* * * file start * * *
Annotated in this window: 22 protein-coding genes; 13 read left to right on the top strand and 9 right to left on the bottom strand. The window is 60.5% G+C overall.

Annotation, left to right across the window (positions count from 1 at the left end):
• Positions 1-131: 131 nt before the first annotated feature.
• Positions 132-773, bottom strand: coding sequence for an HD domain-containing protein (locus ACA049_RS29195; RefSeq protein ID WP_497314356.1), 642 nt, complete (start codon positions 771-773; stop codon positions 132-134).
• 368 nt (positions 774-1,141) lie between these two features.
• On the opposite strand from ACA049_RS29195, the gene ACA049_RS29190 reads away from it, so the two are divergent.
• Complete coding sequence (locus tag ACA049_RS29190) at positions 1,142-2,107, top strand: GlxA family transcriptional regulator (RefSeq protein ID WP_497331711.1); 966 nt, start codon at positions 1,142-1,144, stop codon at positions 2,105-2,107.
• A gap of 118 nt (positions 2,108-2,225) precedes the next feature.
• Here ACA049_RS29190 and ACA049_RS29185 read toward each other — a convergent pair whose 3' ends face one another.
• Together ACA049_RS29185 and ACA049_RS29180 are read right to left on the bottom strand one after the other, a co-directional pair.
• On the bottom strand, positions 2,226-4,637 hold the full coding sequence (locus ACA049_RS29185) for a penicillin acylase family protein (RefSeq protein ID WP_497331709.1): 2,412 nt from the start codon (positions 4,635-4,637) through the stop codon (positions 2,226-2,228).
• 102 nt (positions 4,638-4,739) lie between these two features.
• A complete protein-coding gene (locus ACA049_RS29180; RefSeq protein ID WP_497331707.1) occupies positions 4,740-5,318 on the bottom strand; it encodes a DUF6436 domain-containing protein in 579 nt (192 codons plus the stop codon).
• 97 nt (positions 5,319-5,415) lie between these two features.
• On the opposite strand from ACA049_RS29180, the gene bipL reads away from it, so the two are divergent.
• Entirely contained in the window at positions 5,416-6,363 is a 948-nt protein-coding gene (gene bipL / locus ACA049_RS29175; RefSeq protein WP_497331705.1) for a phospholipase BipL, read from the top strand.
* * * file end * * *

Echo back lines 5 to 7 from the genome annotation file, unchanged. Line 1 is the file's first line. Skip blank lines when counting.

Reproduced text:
• 368 nt (positions 774-1,141) lie between these two features.
• On the opposite strand from ACA049_RS29195, the gene ACA049_RS29190 reads away from it, so the two are divergent.
• Complete coding sequence (locus tag ACA049_RS29190) at positions 1,142-2,107, top strand: GlxA family transcriptional regulator (RefSeq protein ID WP_497331711.1); 966 nt, start codon at positions 1,142-1,144, stop codon at positions 2,105-2,107.